I could have understood this when I was in college…not everyone had access to computers. It seems like the ubiquity of computers doesn’t necessarily mean one will necessarily have experience using them other than at an apps level.
So I decided they should probably get at least a cursory knowledge of a useful programming language. Matlab seemed like a good choice because I know several of the upper-level classes use it. And let’s face it…once you learn to program in one language, it’s easier to go to another.
I found an excellent tutorial. I liked it because it went through things in a fairly basic manor, which I was sure my students could understand. It also had exercises.
Unfortunately, my mistake was thinking my students would be able to read, do the examples, and get a decent understanding of how matlab worked. That’s more or less how I learned it.
Of course…I had already learned other languages when I decided I should learn Matlab. (It wasn’t around when I was 9, you see…)
I was very surprised to find that the most difficult concept for the students to get was how to write an m-file. That is, they didn’t understand that you could write a series of commands in the file and then execute the whole file simply by typing the m-file name in the command window. They wanted to print out the command window or copy and paste their results into the m-file from the command window.
I have to admit that I was impressed with their creativity…but confounded by all the strange things they were attempting.
Finally, I went through a five-minute explanation of the differences between the command window and an m-file, and how the two work. That seemed to clarify what needed to be done for many of the students. When I took this approach with my second class, they seemed very calm and significantly less frustrated than the first class.
I really hoped this would be a positive introduction to programming for the students, but I can tell I’ve managed to make it frustrating for one group. I guess it’s really hard to put myself in their place and figure out where they’re going to have problems. It’s only when I throw some of them in and see how they react that I can change my approach to fit their needs.
Teaching any class for the first time is a frustrating experience.
Bad encounters with programming guides May 5, 2011Posted by mareserinitatis in computers, engineering, research, science.
Tags: commenting, programming
Like almost everyone who has experience writing code, I’ve been guilty of doing a crappy commenting job. I write a piece of code and go back months or years later to realize that I have NO idea what I did and nor does anyone else. Thus, I am now at the opposite end of the spectrum. There’s a loop of some sort, there’s a comment explaining what it does. If there’s an equation I’m solving, the equation is in my comments. If I pulled material, such as an algorithm from a book, information on the book, including the page numbers involved, are added to my code.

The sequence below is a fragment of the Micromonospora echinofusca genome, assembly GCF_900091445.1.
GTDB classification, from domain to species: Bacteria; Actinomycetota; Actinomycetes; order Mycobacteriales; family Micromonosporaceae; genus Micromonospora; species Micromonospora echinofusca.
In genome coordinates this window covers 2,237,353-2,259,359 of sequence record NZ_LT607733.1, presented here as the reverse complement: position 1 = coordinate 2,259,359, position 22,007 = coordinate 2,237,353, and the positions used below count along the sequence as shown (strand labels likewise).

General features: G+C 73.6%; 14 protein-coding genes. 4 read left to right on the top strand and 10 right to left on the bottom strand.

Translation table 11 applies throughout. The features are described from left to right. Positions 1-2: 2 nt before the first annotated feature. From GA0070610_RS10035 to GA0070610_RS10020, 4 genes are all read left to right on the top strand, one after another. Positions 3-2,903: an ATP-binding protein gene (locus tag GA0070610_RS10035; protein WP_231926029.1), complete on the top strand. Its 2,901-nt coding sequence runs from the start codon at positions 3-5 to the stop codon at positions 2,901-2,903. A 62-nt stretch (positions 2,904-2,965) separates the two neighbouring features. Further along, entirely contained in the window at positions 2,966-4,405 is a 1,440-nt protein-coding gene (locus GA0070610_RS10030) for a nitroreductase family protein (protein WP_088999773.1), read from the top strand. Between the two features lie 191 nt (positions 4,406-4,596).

As you may guess, I now hold everyone to those standards…and their code almost never holds up. However, there are different levels of crappy code. Specifically, there are three of them.
The least offensive level of crappy code is that which is reasonably well-commented but has stupid variable names like Fred, Wilma, Betty, and Barney, i.e. names that have no bearing on what the variable actually does. I almost never see this.
The second level omits these useless variable names, choosing instead to use names that actually relate to their functions. However, comments are sparse, at best. If you have good familiarity with the algorithm, there’s a chance you might understand it…maybe. This is actually most of what I see.
The third and most egregiously awful level combines both of the worst aspects of the coding errors mentioned above: no commenting and nonsensical variable names. When you ask the person how other people are supposed to keep track of their code, you’re told you simply need to know how it works. I’m not normally a violent person, but it is infuriorating enough to make me want to throw my favorite software engineering text at them.
So please – if you’re writing code, please do an adequate job of coding AND use appropriate variable names. I’m too short on books to lose too many.
Fresh (programming) blood December 4, 2010Posted by mareserinitatis in education, poll.
Tags: computer, programming
For those of you who spend any amount of time programming, I have three questions. Please leave a response with your answer in the comments.
1 – What age were you when you first started programming?
2 – What caused you to learn to program?
3 – What was the first language you learned to program in? (I am fine if this language is visual, such as LabView. I’m looking for an ability to give a computer a sequential set of commands.)
I’ll probably write a follow up to this, but I am extremely curious.